Jamaica: The Senator and Minister of Foreign Affairs & Foreign Trade of Jamaica, Kamina Johnson Smith, has extended wishes and greeted the people of Tonga on the occasion of 52nd Emancipation Day.
Kamina Johnson has been candidature for the position of the Secretary-General of the Commonwealth 2022 from Jamaica.
She noted that, “Today the people of #Tonga mark the attainment of 52 years of independence! I take this opportunity to wish them a wonderful #EmancipationDay and weekend of positive reflections rolling into Monday’s commemoration! #KJSforCSG.”
Today the people of #Tonga 🇹🇴 mark the attainment of 52 years of independence! I take this opportunity to wish them a wonderful #EmancipationDay and weekend of positive reflections rolling into Monday's commemoration! #KJSforCSG pic.twitter.com/kUHeF3Vs5O
— Hon. Kamina J Smith (@kaminajsmith) June 3, 2022
Emancipation Day in Tonga 2022-
This year’s June 4th public holiday falls on Saturday, so it is moved to be observed on Monday, June 6th 2022, in accordance with a Public Holiday Act.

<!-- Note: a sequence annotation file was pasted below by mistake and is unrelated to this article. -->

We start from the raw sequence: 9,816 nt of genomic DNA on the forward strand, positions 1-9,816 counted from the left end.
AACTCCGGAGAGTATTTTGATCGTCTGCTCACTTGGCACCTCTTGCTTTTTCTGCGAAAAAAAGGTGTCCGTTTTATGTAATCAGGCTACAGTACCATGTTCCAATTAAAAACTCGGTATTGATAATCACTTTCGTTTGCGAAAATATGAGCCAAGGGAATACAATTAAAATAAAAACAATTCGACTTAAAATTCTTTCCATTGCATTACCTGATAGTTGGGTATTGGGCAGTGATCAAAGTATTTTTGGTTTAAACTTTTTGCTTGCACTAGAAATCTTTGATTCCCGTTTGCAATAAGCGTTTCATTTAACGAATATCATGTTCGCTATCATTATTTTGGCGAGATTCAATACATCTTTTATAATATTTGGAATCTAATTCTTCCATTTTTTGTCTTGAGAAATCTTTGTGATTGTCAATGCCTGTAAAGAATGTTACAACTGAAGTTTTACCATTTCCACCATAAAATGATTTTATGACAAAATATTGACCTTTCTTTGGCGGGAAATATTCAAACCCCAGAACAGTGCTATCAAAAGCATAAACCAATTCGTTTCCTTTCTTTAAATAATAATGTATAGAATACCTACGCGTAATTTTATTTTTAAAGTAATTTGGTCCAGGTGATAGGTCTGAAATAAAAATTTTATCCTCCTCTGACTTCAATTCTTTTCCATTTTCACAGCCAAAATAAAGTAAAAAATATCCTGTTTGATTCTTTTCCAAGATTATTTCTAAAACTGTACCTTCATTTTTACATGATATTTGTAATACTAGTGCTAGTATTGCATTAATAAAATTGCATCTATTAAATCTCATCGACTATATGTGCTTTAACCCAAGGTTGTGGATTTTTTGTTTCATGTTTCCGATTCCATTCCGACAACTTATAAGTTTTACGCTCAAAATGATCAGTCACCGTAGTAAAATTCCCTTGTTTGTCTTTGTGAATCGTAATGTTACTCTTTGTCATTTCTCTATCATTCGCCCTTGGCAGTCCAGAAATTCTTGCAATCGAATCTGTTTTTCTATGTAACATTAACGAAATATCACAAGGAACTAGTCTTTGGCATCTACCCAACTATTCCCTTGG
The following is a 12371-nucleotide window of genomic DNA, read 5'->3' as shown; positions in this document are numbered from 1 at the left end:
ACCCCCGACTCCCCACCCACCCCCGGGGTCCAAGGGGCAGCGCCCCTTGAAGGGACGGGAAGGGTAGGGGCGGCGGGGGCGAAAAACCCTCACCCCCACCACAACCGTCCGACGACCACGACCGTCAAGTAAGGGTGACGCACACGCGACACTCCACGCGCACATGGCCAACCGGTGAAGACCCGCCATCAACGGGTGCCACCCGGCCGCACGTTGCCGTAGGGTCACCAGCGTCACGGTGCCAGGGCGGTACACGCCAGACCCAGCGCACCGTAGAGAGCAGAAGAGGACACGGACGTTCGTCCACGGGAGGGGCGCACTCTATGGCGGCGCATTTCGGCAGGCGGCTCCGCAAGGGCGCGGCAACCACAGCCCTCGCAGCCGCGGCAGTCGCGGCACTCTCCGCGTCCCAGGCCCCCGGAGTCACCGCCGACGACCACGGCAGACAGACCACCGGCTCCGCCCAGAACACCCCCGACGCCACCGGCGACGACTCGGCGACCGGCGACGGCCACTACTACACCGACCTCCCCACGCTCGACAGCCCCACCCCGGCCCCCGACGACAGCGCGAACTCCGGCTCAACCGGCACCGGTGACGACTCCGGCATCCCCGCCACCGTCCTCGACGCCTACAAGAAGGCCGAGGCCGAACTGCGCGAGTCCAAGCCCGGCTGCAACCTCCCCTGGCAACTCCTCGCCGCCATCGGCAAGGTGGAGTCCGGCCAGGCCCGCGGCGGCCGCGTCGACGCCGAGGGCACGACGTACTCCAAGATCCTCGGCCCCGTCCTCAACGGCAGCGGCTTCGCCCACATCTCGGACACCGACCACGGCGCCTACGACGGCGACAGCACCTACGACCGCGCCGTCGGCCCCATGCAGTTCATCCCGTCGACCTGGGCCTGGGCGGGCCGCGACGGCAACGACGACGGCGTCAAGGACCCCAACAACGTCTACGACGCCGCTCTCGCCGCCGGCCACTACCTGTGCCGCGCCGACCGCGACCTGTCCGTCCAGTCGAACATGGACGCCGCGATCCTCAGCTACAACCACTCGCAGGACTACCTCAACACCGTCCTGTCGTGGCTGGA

The Kingdom of Tonga celebrates Emancipation Day on June 4th every year. While referring to the Public Holiday Act, if Emancipation Day comes on Thursday, Friday, Saturday or either Sunday, the public holiday shall be celebrated on the next coming Monday; and if it comes on either Tuesday or Wednesday, the public holiday is observed on the Monday before.
This holiday noted the dissolution of slavery in Tonga in 1862. Emancipation Day describes a turning point in Tongan history: commoners were released from the virtual ownership of chiefs.
Tonga is a Polynesian kingdom, which is located in the Pacific Ocean, 1,250 miles north of New Zealand. It comprises of more than 170 South Pacific islands, of which only around 36 are inhabited.
In some of the nations, specifically those in the Caribbean, Emancipation Day means the dissolution of slavery by the EU colonial forces in the early part of the 19th century.
Moreover, Emancipation in Tonga refers to the dissolution of the system of serfdom that the local chiefs had used for centuries as means of forced labour.